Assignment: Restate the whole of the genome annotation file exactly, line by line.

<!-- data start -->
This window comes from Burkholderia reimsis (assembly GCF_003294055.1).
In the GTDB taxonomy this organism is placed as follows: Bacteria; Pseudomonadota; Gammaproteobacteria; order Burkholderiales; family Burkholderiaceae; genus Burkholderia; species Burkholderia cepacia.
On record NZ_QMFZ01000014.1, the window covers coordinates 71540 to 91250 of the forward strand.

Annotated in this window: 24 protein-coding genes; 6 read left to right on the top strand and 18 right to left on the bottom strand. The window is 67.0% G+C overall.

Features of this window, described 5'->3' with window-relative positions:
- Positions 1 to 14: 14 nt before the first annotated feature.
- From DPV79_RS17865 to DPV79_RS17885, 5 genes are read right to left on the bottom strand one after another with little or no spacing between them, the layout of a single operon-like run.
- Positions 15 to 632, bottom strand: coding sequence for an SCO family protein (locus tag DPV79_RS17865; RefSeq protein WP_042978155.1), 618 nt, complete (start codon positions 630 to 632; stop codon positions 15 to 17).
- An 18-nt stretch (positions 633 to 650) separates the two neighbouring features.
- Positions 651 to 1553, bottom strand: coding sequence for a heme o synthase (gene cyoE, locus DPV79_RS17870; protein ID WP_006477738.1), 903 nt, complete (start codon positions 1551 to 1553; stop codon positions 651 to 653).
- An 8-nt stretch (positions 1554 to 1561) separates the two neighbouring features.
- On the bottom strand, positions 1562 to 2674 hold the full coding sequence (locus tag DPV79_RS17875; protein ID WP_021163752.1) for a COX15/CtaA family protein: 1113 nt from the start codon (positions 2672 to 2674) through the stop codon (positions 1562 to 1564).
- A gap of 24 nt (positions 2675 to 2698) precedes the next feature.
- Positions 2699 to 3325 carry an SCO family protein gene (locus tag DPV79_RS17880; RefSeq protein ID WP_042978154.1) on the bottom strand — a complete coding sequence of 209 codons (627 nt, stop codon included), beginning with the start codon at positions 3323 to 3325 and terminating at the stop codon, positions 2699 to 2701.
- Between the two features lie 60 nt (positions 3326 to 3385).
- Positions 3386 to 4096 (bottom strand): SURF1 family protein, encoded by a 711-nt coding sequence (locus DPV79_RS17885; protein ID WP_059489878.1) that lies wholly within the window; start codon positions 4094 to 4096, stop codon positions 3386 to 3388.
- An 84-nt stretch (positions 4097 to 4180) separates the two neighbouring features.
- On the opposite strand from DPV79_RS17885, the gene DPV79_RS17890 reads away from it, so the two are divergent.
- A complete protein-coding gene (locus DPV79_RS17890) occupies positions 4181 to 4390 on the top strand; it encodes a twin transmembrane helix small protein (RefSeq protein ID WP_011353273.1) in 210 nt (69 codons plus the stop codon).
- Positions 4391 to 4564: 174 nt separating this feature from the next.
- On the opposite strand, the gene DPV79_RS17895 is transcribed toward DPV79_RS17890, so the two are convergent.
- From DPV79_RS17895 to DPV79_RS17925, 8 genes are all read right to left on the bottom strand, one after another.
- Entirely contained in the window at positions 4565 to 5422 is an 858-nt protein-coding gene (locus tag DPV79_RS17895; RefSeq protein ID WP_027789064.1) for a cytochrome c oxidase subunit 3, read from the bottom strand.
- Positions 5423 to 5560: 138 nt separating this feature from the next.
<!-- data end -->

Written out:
This window comes from Burkholderia reimsis (assembly GCF_003294055.1).
In the GTDB taxonomy this organism is placed as follows: Bacteria; Pseudomonadota; Gammaproteobacteria; order Burkholderiales; family Burkholderiaceae; genus Burkholderia; species Burkholderia cepacia.
On record NZ_QMFZ01000014.1, the window covers coordinates 71540 to 91250 of the forward strand.

Annotated in this window: 24 protein-coding genes; 6 read left to right on the top strand and 18 right to left on the bottom strand. The window is 67.0% G+C overall.

Features of this window, described 5'->3' with window-relative positions:
- Positions 1 to 14: 14 nt before the first annotated feature.
- From DPV79_RS17865 to DPV79_RS17885, 5 genes are read right to left on the bottom strand one after another with little or no spacing between them, the layout of a single operon-like run.
- Positions 15 to 632, bottom strand: coding sequence for an SCO family protein (locus tag DPV79_RS17865; RefSeq protein WP_042978155.1), 618 nt, complete (start codon positions 630 to 632; stop codon positions 15 to 17).
- An 18-nt stretch (positions 633 to 650) separates the two neighbouring features.
- Positions 651 to 1553, bottom strand: coding sequence for a heme o synthase (gene cyoE, locus DPV79_RS17870; protein ID WP_006477738.1), 903 nt, complete (start codon positions 1551 to 1553; stop codon positions 651 to 653).
- An 8-nt stretch (positions 1554 to 1561) separates the two neighbouring features.
- On the bottom strand, positions 1562 to 2674 hold the full coding sequence (locus tag DPV79_RS17875; protein ID WP_021163752.1) for a COX15/CtaA family protein: 1113 nt from the start codon (positions 2672 to 2674) through the stop codon (positions 1562 to 1564).
- A gap of 24 nt (positions 2675 to 2698) precedes the next feature.
- Positions 2699 to 3325 carry an SCO family protein gene (locus tag DPV79_RS17880; RefSeq protein ID WP_042978154.1) on the bottom strand — a complete coding sequence of 209 codons (627 nt, stop codon included), beginning with the start codon at positions 3323 to 3325 and terminating at the stop codon, positions 2699 to 2701.
- Between the two features lie 60 nt (positions 3326 to 3385).
- Positions 3386 to 4096 (bottom strand): SURF1 family protein, encoded by a 711-nt coding sequence (locus DPV79_RS17885; protein ID WP_059489878.1) that lies wholly within the window; start codon positions 4094 to 4096, stop codon positions 3386 to 3388.
- An 84-nt stretch (positions 4097 to 4180) separates the two neighbouring features.
- On the opposite strand from DPV79_RS17885, the gene DPV79_RS17890 reads away from it, so the two are divergent.
- A complete protein-coding gene (locus DPV79_RS17890) occupies positions 4181 to 4390 on the top strand; it encodes a twin transmembrane helix small protein (RefSeq protein ID WP_011353273.1) in 210 nt (69 codons plus the stop codon).
- Positions 4391 to 4564: 174 nt separating this feature from the next.
- On the opposite strand, the gene DPV79_RS17895 is transcribed toward DPV79_RS17890, so the two are convergent.
- From DPV79_RS17895 to DPV79_RS17925, 8 genes are all read right to left on the bottom strand, one after another.
- Entirely contained in the window at positions 4565 to 5422 is an 858-nt protein-coding gene (locus tag DPV79_RS17895; RefSeq protein ID WP_027789064.1) for a cytochrome c oxidase subunit 3, read from the bottom strand.
- Positions 5423 to 5560: 138 nt separating this feature from the next.